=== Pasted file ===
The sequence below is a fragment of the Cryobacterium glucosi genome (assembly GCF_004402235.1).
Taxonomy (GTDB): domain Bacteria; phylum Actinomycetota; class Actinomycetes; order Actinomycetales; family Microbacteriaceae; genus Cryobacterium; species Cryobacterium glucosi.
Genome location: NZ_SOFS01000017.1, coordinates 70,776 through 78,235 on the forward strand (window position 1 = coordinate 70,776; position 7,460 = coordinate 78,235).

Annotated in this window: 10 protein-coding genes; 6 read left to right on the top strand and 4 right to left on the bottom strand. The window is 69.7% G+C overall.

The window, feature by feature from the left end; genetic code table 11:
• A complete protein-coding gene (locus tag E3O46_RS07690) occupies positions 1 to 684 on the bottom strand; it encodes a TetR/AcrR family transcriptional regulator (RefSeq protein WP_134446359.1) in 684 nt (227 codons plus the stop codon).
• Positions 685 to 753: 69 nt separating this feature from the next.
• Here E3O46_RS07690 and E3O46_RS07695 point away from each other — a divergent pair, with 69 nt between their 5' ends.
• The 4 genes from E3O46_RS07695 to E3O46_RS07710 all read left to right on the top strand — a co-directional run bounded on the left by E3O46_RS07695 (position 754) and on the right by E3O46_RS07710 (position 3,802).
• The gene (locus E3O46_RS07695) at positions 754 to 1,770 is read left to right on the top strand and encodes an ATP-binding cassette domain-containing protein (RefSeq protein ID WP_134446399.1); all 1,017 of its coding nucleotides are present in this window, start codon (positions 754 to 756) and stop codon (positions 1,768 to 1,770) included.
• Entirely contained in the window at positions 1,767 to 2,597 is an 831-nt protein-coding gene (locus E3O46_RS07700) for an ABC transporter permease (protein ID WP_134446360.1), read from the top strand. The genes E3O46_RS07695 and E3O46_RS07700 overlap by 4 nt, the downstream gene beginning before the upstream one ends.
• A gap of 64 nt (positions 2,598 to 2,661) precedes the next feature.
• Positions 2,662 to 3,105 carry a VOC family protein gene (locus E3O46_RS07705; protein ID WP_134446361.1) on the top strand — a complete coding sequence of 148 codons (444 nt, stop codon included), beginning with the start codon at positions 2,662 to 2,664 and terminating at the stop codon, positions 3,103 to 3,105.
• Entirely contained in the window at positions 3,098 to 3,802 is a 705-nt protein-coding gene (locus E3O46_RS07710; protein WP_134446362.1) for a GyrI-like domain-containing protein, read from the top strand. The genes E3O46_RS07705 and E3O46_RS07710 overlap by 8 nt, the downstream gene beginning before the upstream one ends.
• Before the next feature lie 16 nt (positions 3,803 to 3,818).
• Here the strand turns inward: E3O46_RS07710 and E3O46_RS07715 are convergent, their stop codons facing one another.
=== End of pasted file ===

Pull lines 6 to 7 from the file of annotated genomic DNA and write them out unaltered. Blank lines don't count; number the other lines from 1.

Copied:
• A complete protein-coding gene (locus tag E3O46_RS07690) occupies positions 1 to 684 on the bottom strand; it encodes a TetR/AcrR family transcriptional regulator (RefSeq protein WP_134446359.1) in 684 nt (227 codons plus the stop codon).
• Positions 685 to 753: 69 nt separating this feature from the next.